Liberty's Malone says deals needed in U.S. cable market

Thu Jul 11, 2013 1:29pm EDT
 
Email This Article |
Share This Article
  • Facebook
  • LinkedIn
  • Twitter
| Print This Article | Single Page
[-] Text [+]

By Liana B. Baker

SUN VALLEY, Idaho (Reuters) - Liberty Media Corp chairman and cable pioneer John Malone, whose offer to buy Time Warner Cable Inc was rejected by its management, sees Time Warner Cable as a buyer of other cable operators in an industry that needs to be consolidated.

Cable companies need larger scale through consolidation, whether through mergers or joint ventures, the so-called "King of Cable" told reporters on the sidelines of the annual Allen and Co media conference in Sun Valley, Idaho.

Malone's Liberty Media, which has a 28 percent stake in cable operator Charter Communications, has been circling Time Warner Cable. Liberty also has a 1 percent investment in Time Warner Cable.

"(Time Warner Cable) should be a consolidator because they're the second biggest," he said.

Time Warner Cable, with roughly 12 million subscribers, is the No. 2 U.S. cable provider behind Comcast, which has more than 21 million video customers.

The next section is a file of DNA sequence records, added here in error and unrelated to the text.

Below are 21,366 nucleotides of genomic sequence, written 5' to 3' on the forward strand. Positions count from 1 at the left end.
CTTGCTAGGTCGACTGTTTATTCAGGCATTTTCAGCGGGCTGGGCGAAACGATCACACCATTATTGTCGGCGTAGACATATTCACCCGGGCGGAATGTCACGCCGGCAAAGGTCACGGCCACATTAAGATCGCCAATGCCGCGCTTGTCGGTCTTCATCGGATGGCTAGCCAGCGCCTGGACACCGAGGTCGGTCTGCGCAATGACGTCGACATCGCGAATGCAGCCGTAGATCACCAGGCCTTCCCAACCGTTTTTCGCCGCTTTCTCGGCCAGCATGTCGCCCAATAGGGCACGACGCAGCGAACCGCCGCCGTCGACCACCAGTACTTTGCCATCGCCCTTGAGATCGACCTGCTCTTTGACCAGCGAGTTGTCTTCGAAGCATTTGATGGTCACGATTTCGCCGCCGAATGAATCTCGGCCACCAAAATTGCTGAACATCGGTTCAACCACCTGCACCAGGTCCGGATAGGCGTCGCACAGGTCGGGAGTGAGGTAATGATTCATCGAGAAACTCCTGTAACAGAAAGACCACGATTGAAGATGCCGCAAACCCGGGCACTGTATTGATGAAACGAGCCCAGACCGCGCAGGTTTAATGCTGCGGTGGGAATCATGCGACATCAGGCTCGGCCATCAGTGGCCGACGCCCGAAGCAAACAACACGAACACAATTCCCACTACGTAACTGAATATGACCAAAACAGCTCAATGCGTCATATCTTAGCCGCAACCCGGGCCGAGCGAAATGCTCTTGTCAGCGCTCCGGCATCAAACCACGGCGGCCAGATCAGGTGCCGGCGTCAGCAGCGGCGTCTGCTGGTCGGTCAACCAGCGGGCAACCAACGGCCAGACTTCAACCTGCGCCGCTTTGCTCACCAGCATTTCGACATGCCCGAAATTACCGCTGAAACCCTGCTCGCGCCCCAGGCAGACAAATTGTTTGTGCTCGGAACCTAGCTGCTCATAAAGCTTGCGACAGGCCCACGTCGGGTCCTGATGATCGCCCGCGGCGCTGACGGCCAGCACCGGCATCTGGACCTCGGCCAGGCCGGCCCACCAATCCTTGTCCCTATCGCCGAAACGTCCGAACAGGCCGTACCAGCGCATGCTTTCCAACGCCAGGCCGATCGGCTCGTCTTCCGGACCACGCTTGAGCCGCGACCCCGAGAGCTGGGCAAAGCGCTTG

Since the 72-year-old Malone jumped back into the U.S. market with Liberty Media's investment in Charter earlier this year, analysts have predicted a wave of cable consolidation. The U.S. cable TV market faces rising programming costs as well as technology threats from upstarts such as Netflix, which offers movies and TV shows to subscribers online.

Malone recently made an offer for Time Warner Cable, which was rejected by its management because they believe it is not beneficial to shareholders, Reuters has reported.

When asked Thursday if he wants to buy Time Warner Cable, he answered only "that's a tough question." While Malone indicated Time Warner Cable could do its own deals, he left open the scenario that Charter could still buy the company.   Continued...

 
Chairman of Liberty Media John Malone attends the Allen & Co Media Conference in Sun Valley, Idaho July 12, 2012. REUTERS/Jim Urquhart